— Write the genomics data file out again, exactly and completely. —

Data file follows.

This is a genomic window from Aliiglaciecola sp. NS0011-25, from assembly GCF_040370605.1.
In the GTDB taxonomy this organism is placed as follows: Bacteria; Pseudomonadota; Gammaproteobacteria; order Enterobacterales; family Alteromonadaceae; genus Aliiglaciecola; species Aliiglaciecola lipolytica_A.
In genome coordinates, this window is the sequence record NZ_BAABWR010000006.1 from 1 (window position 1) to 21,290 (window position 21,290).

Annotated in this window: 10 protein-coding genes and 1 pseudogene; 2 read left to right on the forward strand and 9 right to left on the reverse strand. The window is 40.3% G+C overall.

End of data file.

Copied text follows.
This is a genomic window from Aliiglaciecola sp. NS0011-25, from assembly GCF_040370605.1.
In the GTDB taxonomy this organism is placed as follows: Bacteria; Pseudomonadota; Gammaproteobacteria; order Enterobacterales; family Alteromonadaceae; genus Aliiglaciecola; species Aliiglaciecola lipolytica_A.
In genome coordinates, this window is the sequence record NZ_BAABWR010000006.1 from 1 (window position 1) to 21,290 (window position 21,290).

Annotated in this window: 10 protein-coding genes and 1 pseudogene; 2 read left to right on the forward strand and 9 right to left on the reverse strand. The window is 40.3% G+C overall.